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Weighing in on the DSM5 Debate: From our Readers

Weighing in on the DSM5 Debate: From our Readers

I have been closely following the discussions of the proposed DSM5 in Psychiatric Times. Your publication of this discourse is a significant contribution to our field. As a research psychiatrist who has published over 150 peer-reviewed papers, I strongly support Allen Frances’ emphasis on the importance of continuity in diagnostic criteria for DSM5.

It would be disastrous for research progress if diagnostic standards were changed so that we become unable to compare new research findings to previous results. Moreover, the announced DSM5 schedule is unrealistic. New diagnostic instruments for complex behavioral syndromes cannot be developed, and their reliability and validity established, in 1 or 2 years. Some of the members of the DSM5 Committee should know this from their own experience. After all, it required 15 years to learn that short REM latency is not diagnostic of depression. Despite early claims and several years of research, we still don’t know whether the proprietary version of RU-486 is an effective antidepressant. Yet these research questions are trivially simple compared to the challenge of defining reliable and valid behavioral syndromes.

There is a serious question as to whether DSM5 is needed. In his debate with Dr Frances on the PBS News Hour, Dr Alan Schatzberg stated that these new categories are required to accommodate new findings in brain imaging and genetics. I keep up with the literature reasonably well. But I don’t know of any findings in genetics or brain imaging that demand new syndromes or are diagnostic of those that exist. It is also not clear why we need DSM5 in addition to ICD-11. Instead of developing new diagnostic categories or tweaking old ones, would it not be more valuable for society if we undertook the hard work of discovering why the US and UK have vast differences in the diagnosis of ADHD and pediatric bipolar disorder?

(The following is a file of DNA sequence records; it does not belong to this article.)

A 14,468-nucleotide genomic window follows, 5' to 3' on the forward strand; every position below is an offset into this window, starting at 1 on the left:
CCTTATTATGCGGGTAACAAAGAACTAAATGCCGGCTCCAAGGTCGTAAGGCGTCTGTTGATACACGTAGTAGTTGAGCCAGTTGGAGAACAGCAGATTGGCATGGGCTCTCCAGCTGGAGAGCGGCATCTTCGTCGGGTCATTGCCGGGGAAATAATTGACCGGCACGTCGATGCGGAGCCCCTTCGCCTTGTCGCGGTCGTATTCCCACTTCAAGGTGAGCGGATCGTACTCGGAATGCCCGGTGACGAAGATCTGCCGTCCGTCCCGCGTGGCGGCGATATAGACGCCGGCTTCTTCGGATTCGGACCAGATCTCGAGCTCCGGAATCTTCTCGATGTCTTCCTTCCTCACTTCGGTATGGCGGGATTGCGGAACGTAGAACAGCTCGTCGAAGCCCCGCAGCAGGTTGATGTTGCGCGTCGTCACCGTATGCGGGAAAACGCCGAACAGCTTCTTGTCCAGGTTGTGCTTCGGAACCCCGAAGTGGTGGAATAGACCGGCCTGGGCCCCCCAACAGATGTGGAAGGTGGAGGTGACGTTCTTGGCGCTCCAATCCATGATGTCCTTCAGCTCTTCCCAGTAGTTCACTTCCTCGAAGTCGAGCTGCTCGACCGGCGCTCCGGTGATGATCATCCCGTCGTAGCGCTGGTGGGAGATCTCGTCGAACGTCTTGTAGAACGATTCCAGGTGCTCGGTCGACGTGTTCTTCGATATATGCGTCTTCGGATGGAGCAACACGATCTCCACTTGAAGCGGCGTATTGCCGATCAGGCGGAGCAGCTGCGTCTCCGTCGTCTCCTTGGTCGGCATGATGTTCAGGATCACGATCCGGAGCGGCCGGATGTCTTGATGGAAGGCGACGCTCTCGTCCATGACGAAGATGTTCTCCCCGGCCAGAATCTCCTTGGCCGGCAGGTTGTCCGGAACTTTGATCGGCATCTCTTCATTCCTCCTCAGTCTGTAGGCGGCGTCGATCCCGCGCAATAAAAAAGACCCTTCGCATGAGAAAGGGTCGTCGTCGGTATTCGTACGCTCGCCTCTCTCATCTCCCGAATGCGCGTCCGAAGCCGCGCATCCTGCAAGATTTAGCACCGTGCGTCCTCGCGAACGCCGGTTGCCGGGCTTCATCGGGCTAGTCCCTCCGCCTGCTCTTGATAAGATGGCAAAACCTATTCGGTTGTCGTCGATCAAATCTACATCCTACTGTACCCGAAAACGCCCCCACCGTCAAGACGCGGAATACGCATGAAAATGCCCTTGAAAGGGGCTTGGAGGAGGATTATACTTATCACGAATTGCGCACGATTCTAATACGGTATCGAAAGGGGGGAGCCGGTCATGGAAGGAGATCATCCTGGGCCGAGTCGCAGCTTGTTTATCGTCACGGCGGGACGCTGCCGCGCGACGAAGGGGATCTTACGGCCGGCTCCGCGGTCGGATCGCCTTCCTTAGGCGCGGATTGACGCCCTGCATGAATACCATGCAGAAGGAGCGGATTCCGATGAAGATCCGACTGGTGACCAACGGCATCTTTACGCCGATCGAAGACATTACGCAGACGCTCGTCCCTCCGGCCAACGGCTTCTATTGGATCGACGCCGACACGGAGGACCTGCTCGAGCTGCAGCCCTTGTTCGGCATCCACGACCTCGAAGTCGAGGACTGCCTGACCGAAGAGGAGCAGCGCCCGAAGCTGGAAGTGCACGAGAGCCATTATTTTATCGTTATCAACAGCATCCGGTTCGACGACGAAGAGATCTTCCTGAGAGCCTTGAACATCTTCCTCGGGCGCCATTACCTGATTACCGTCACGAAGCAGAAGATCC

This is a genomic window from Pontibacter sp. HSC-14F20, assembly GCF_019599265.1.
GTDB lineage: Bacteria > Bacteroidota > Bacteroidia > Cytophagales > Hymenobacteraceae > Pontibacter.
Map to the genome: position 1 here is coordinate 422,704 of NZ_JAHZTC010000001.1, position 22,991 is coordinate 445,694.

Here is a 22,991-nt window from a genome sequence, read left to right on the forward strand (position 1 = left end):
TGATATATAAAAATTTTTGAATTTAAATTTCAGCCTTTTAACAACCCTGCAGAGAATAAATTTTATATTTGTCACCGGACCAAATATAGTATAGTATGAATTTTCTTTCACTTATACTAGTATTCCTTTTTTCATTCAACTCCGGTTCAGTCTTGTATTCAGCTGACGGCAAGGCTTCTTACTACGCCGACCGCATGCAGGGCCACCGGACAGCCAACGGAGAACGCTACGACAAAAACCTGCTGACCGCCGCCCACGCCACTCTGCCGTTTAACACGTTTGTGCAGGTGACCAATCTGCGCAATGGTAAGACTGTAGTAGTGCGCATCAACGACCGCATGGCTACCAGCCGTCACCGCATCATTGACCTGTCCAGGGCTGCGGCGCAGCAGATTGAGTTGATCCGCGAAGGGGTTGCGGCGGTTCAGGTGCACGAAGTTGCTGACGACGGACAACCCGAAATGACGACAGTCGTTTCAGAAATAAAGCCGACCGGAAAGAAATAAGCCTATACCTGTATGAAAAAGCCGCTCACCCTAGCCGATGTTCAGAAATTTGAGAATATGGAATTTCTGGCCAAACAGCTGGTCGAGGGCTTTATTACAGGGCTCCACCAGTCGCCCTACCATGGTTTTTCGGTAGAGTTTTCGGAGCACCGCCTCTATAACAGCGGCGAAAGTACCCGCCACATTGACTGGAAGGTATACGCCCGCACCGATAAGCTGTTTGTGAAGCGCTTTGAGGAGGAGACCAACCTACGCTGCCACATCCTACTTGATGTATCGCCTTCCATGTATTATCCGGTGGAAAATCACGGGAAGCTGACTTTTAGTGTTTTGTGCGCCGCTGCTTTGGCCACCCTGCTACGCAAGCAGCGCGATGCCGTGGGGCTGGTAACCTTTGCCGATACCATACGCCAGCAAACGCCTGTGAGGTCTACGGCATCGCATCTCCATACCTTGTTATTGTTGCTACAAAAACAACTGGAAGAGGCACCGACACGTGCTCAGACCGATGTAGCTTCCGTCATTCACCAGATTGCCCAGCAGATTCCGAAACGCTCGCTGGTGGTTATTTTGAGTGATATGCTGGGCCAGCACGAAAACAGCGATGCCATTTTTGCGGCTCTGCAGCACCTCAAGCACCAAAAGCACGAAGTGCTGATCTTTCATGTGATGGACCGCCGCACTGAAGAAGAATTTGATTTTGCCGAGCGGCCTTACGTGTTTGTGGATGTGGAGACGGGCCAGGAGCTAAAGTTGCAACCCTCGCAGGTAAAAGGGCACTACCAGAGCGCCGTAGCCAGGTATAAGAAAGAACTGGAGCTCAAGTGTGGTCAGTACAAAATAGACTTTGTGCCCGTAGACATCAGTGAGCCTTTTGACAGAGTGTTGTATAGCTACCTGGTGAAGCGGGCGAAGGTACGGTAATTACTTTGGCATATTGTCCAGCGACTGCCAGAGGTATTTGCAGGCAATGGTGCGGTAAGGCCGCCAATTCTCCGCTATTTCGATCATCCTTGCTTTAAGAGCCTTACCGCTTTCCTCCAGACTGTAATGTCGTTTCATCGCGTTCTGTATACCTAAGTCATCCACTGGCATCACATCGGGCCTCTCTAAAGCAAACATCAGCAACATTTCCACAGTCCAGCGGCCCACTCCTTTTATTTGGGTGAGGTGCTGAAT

If our profession cannot resolve discrepancies in relatively clear-cut diagnostic categories, it will be unable to distinguish reliably more subtle prodromal syndromes. Dr Frances touches on the problem on regional discrepancies in diagnosis in one of his communications to Psychiatric Times and I simply wish to emphasize its importance. We urgently need to determine the basis of these discrepancies for the welfare of our patients and our profession.

Irwin Feinberg, MD
Professor of Psychiatry
University of California at Davis

Just a few words of compliments and gratitude for your publication's recent pieces on the topic of Conflicts of Interest and the problems residing in the proposed DSM5.  Your recent articles by Allen Frances, and by Cosgrove and Bursztajn are models of clarity and reflect the highest and best standards in psychiatric publishing.

Your journal's dissemination of views that must be represented (even though they may not be popular with all members of the psychiatric establishment) are models of excellence.

Peter Barglow, MD
Clinical Professor of Psychiatry
University of California Davis Medical School

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